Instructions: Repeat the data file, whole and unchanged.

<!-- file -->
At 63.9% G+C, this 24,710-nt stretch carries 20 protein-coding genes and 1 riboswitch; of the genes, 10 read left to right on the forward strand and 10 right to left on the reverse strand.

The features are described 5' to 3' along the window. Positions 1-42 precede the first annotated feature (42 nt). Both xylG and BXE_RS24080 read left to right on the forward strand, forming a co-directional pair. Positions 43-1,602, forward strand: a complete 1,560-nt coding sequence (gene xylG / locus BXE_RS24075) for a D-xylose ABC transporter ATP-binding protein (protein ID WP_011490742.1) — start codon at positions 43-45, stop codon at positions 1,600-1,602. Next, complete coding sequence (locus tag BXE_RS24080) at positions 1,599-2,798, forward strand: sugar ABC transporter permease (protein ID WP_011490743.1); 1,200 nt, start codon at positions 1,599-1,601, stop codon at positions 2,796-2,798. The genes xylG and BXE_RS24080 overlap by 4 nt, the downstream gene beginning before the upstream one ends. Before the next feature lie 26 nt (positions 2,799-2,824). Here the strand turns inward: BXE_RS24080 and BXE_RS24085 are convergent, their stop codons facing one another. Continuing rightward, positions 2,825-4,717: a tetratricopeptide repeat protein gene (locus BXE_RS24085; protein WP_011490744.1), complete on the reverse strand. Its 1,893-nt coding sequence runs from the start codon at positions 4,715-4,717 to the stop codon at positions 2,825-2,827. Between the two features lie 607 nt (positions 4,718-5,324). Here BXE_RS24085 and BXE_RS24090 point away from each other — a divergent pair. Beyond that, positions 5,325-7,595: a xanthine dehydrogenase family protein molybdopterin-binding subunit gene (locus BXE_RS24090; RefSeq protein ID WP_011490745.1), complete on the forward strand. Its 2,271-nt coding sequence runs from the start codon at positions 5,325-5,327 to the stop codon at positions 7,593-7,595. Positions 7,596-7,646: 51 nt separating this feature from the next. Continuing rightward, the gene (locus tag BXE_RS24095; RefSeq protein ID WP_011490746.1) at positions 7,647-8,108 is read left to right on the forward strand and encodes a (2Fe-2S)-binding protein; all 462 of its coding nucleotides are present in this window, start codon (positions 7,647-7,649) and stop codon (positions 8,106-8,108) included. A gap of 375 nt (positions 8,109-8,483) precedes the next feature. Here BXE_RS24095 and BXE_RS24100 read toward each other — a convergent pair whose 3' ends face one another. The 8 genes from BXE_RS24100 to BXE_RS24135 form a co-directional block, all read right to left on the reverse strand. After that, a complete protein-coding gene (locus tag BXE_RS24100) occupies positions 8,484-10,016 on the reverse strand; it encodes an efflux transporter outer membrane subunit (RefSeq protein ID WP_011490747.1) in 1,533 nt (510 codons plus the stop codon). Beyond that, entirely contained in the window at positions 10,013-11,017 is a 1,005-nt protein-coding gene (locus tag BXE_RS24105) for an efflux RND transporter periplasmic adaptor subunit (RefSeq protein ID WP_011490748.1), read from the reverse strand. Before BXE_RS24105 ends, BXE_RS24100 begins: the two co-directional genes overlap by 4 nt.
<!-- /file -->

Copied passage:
At 63.9% G+C, this 24,710-nt stretch carries 20 protein-coding genes and 1 riboswitch; of the genes, 10 read left to right on the forward strand and 10 right to left on the reverse strand.

The features are described 5' to 3' along the window. Positions 1-42 precede the first annotated feature (42 nt). Both xylG and BXE_RS24080 read left to right on the forward strand, forming a co-directional pair. Positions 43-1,602, forward strand: a complete 1,560-nt coding sequence (gene xylG / locus BXE_RS24075) for a D-xylose ABC transporter ATP-binding protein (protein ID WP_011490742.1) — start codon at positions 43-45, stop codon at positions 1,600-1,602. Next, complete coding sequence (locus tag BXE_RS24080) at positions 1,599-2,798, forward strand: sugar ABC transporter permease (protein ID WP_011490743.1); 1,200 nt, start codon at positions 1,599-1,601, stop codon at positions 2,796-2,798. The genes xylG and BXE_RS24080 overlap by 4 nt, the downstream gene beginning before the upstream one ends. Before the next feature lie 26 nt (positions 2,799-2,824). Here the strand turns inward: BXE_RS24080 and BXE_RS24085 are convergent, their stop codons facing one another. Continuing rightward, positions 2,825-4,717: a tetratricopeptide repeat protein gene (locus BXE_RS24085; protein WP_011490744.1), complete on the reverse strand. Its 1,893-nt coding sequence runs from the start codon at positions 4,715-4,717 to the stop codon at positions 2,825-2,827. Between the two features lie 607 nt (positions 4,718-5,324). Here BXE_RS24085 and BXE_RS24090 point away from each other — a divergent pair. Beyond that, positions 5,325-7,595: a xanthine dehydrogenase family protein molybdopterin-binding subunit gene (locus BXE_RS24090; RefSeq protein ID WP_011490745.1), complete on the forward strand. Its 2,271-nt coding sequence runs from the start codon at positions 5,325-5,327 to the stop codon at positions 7,593-7,595. Positions 7,596-7,646: 51 nt separating this feature from the next. Continuing rightward, the gene (locus tag BXE_RS24095; RefSeq protein ID WP_011490746.1) at positions 7,647-8,108 is read left to right on the forward strand and encodes a (2Fe-2S)-binding protein; all 462 of its coding nucleotides are present in this window, start codon (positions 7,647-7,649) and stop codon (positions 8,106-8,108) included. A gap of 375 nt (positions 8,109-8,483) precedes the next feature. Here BXE_RS24095 and BXE_RS24100 read toward each other — a convergent pair whose 3' ends face one another. The 8 genes from BXE_RS24100 to BXE_RS24135 form a co-directional block, all read right to left on the reverse strand. After that, a complete protein-coding gene (locus tag BXE_RS24100) occupies positions 8,484-10,016 on the reverse strand; it encodes an efflux transporter outer membrane subunit (RefSeq protein ID WP_011490747.1) in 1,533 nt (510 codons plus the stop codon). Beyond that, entirely contained in the window at positions 10,013-11,017 is a 1,005-nt protein-coding gene (locus tag BXE_RS24105) for an efflux RND transporter periplasmic adaptor subunit (RefSeq protein ID WP_011490748.1), read from the reverse strand. Before BXE_RS24105 ends, BXE_RS24100 begins: the two co-directional genes overlap by 4 nt.